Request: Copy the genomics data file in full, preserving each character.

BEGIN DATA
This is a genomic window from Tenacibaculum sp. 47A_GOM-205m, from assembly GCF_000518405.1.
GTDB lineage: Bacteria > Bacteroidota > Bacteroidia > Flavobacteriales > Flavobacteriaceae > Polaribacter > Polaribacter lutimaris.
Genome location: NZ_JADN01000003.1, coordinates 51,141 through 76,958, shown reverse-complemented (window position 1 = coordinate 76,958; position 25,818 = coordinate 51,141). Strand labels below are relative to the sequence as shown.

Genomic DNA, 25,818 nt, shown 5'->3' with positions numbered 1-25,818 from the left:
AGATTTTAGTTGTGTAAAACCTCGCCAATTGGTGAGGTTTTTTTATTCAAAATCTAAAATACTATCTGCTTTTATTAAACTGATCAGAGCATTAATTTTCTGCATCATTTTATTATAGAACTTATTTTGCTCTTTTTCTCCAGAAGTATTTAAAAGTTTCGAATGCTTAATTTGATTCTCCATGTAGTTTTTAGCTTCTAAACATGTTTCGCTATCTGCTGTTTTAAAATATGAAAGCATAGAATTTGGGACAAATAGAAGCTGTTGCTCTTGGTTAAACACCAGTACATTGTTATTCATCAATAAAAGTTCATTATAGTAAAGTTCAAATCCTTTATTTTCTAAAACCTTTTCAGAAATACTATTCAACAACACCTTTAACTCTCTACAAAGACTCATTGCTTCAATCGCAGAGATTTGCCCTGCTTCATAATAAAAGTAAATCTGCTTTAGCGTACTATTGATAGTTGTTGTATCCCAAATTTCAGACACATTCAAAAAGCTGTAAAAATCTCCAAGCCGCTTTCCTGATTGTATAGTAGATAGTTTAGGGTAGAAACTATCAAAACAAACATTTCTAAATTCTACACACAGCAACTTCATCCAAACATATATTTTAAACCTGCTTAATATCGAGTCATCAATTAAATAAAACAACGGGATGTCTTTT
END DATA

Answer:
This is a genomic window from Tenacibaculum sp. 47A_GOM-205m, from assembly GCF_000518405.1.
GTDB lineage: Bacteria > Bacteroidota > Bacteroidia > Flavobacteriales > Flavobacteriaceae > Polaribacter > Polaribacter lutimaris.
Genome location: NZ_JADN01000003.1, coordinates 51,141 through 76,958, shown reverse-complemented (window position 1 = coordinate 76,958; position 25,818 = coordinate 51,141). Strand labels below are relative to the sequence as shown.

Genomic DNA, 25,818 nt, shown 5'->3' with positions numbered 1-25,818 from the left:
AGATTTTAGTTGTGTAAAACCTCGCCAATTGGTGAGGTTTTTTTATTCAAAATCTAAAATACTATCTGCTTTTATTAAACTGATCAGAGCATTAATTTTCTGCATCATTTTATTATAGAACTTATTTTGCTCTTTTTCTCCAGAAGTATTTAAAAGTTTCGAATGCTTAATTTGATTCTCCATGTAGTTTTTAGCTTCTAAACATGTTTCGCTATCTGCTGTTTTAAAATATGAAAGCATAGAATTTGGGACAAATAGAAGCTGTTGCTCTTGGTTAAACACCAGTACATTGTTATTCATCAATAAAAGTTCATTATAGTAAAGTTCAAATCCTTTATTTTCTAAAACCTTTTCAGAAATACTATTCAACAACACCTTTAACTCTCTACAAAGACTCATTGCTTCAATCGCAGAGATTTGCCCTGCTTCATAATAAAAGTAAATCTGCTTTAGCGTACTATTGATAGTTGTTGTATCCCAAATTTCAGACACATTCAAAAAGCTGTAAAAATCTCCAAGCCGCTTTCCTGATTGTATAGTAGATAGTTTAGGGTAGAAACTATCAAAACAAACATTTCTAAATTCTACACACAGCAACTTCATCCAAACATATATTTTAAACCTGCTTAATATCGAGTCATCAATTAAATAAAACAACGGGATGTCTTTT